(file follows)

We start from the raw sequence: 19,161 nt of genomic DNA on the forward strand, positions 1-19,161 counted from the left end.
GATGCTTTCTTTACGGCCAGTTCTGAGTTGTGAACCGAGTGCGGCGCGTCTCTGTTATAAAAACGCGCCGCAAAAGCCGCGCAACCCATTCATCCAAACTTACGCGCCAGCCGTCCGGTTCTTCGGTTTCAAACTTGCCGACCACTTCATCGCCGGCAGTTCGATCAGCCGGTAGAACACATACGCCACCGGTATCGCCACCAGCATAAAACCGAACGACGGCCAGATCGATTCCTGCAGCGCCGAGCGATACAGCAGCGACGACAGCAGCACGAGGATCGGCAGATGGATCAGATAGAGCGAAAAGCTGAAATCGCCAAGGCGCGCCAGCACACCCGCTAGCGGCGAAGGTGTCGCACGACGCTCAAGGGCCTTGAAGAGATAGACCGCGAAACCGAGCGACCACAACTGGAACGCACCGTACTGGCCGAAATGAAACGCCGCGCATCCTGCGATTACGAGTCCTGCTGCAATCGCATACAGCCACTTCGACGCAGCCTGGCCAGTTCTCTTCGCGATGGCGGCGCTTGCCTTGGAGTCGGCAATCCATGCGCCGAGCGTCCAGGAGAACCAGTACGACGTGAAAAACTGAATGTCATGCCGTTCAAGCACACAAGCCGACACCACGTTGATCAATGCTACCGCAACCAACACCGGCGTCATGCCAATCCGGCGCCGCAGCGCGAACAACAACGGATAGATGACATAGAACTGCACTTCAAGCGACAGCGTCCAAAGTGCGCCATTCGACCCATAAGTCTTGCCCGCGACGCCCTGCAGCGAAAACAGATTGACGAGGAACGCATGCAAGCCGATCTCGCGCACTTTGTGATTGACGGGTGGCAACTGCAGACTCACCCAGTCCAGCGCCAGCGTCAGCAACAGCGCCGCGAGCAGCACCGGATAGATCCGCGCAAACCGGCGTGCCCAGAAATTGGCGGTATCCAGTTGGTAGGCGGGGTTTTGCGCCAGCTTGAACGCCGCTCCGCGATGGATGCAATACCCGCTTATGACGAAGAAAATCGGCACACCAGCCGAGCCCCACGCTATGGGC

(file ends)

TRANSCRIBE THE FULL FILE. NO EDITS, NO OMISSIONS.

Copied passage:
We start from the raw sequence: 19,161 nt of genomic DNA on the forward strand, positions 1-19,161 counted from the left end.
GATGCTTTCTTTACGGCCAGTTCTGAGTTGTGAACCGAGTGCGGCGCGTCTCTGTTATAAAAACGCGCCGCAAAAGCCGCGCAACCCATTCATCCAAACTTACGCGCCAGCCGTCCGGTTCTTCGGTTTCAAACTTGCCGACCACTTCATCGCCGGCAGTTCGATCAGCCGGTAGAACACATACGCCACCGGTATCGCCACCAGCATAAAACCGAACGACGGCCAGATCGATTCCTGCAGCGCCGAGCGATACAGCAGCGACGACAGCAGCACGAGGATCGGCAGATGGATCAGATAGAGCGAAAAGCTGAAATCGCCAAGGCGCGCCAGCACACCCGCTAGCGGCGAAGGTGTCGCACGACGCTCAAGGGCCTTGAAGAGATAGACCGCGAAACCGAGCGACCACAACTGGAACGCACCGTACTGGCCGAAATGAAACGCCGCGCATCCTGCGATTACGAGTCCTGCTGCAATCGCATACAGCCACTTCGACGCAGCCTGGCCAGTTCTCTTCGCGATGGCGGCGCTTGCCTTGGAGTCGGCAATCCATGCGCCGAGCGTCCAGGAGAACCAGTACGACGTGAAAAACTGAATGTCATGCCGTTCAAGCACACAAGCCGACACCACGTTGATCAATGCTACCGCAACCAACACCGGCGTCATGCCAATCCGGCGCCGCAGCGCGAACAACAACGGATAGATGACATAGAACTGCACTTCAAGCGACAGCGTCCAAAGTGCGCCATTCGACCCATAAGTCTTGCCCGCGACGCCCTGCAGCGAAAACAGATTGACGAGGAACGCATGCAAGCCGATCTCGCGCACTTTGTGATTGACGGGTGGCAACTGCAGACTCACCCAGTCCAGCGCCAGCGTCAGCAACAGCGCCGCGAGCAGCACCGGATAGATCCGCGCAAACCGGCGTGCCCAGAAATTGGCGGTATCCAGTTGGTAGGCGGGGTTTTGCGCCAGCTTGAACGCCGCTCCGCGATGGATGCAATACCCGCTTATGACGAAGAAAATCGGCACACCAGCCGAGCCCCACGCTATGGGC